Tuesday, February 26, 2013

Minister to teachers: freezes or cuts, your choice

The Calgary Herald is reporting that Education Minister Jeff Johnson has attempted to restart province-wide “negotiations” between teachers, school boards and the province that went off the rails in late 2012.

Those 2012 negotiations saw the teachers offer pay “raises” of zero, zero, one and three percent over four years in exchange for caps on instructional time. The province balked because instructional time caps might affect some small (i.e., rural) school boards negatively.

Now Johnson is shopping around a proposal offering zero, zero, zero and two percent “increases”. Plus there are some one-time payments (i.e., they don’t change long-term compensation) of one percent in each of years three and four.

So basically Johnson’s trying to grind off half of the long-term increases offered by the teachers in exchange for instructional time caps. Oh, and also there is meaningful no cap on teaching time.

Now we’d all like to have our cake (no teacher work stoppages) and eat it too (insanely low raises stretching out into a future where costs will rise and no meaningful cap on instructional time, which would entail a rollback of some contract provisions already won). But we also know that no union is going to recommend such a lousy deal.

Johnson has “sweetened” the offer by saying, if the teachers don’t sign before the budget drops on March 7, then he’ll legislate this and hinting maybe there will be salary rollbacks and/or layoffs:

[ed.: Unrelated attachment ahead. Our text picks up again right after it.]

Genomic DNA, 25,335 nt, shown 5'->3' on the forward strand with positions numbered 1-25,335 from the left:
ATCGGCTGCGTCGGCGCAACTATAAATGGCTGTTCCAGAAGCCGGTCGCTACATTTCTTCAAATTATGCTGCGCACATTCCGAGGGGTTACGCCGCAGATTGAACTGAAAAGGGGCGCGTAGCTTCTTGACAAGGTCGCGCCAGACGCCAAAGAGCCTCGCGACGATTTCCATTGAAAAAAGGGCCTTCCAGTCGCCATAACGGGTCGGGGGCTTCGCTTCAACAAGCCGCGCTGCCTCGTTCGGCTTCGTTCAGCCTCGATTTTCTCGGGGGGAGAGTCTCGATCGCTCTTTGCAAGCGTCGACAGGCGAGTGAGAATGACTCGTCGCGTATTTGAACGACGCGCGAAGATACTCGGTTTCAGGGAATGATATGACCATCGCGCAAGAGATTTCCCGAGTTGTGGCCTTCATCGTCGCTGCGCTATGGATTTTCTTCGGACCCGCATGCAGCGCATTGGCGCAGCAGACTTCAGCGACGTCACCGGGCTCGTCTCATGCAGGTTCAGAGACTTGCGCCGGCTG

“I must stress these incentives – both financial and the membership of the Exceptions Committee – will not be carried over if we need to reach a deal after the provincial budget is tabled.”
The minister writes that his proposal means teachers will remain the best paid in any Canadian province, and “prevent the possibility of salary rollbacks.”

He adds: “I also want to minimize as much as possible reductions in teaching staff.”
"Well, sign me up!" say the teachers. Oh no, wait, they are actually giving the minister advice about sex and travel. Lip reading is indeed a tricky business. Fortunately, the sign language helped.

There is, of course, no real reason why this deal wouldn’t be available to teachers after March 7 (the budget will be the same regardless), except that the Tories are trying to stop what is looking like it will be a(nother) ugly fight in a spring where they have been battered on a daily basis. Attempting to bully the union just drives the membership together to resist and will eventually result in work-to-rule campaigns and/or work stoppages.

It will also undermine the personal support the premier derives from parents and teachers that won her the leadership. It is unclear if the Tories don’t understand this. Or, more interestingly, perhaps some of them do understand the impact this is having on the Premier’s “base” and are pushing this agenda intentionally.

-- Bob Barnetson


  1. Interesting post by daveberta along the same lines:


  2. The ATA reply is here:


  3. And here is Johnson's proposal to the ATA and ASBA:


  4. Apparently the Minister is unhappy that ATA said no.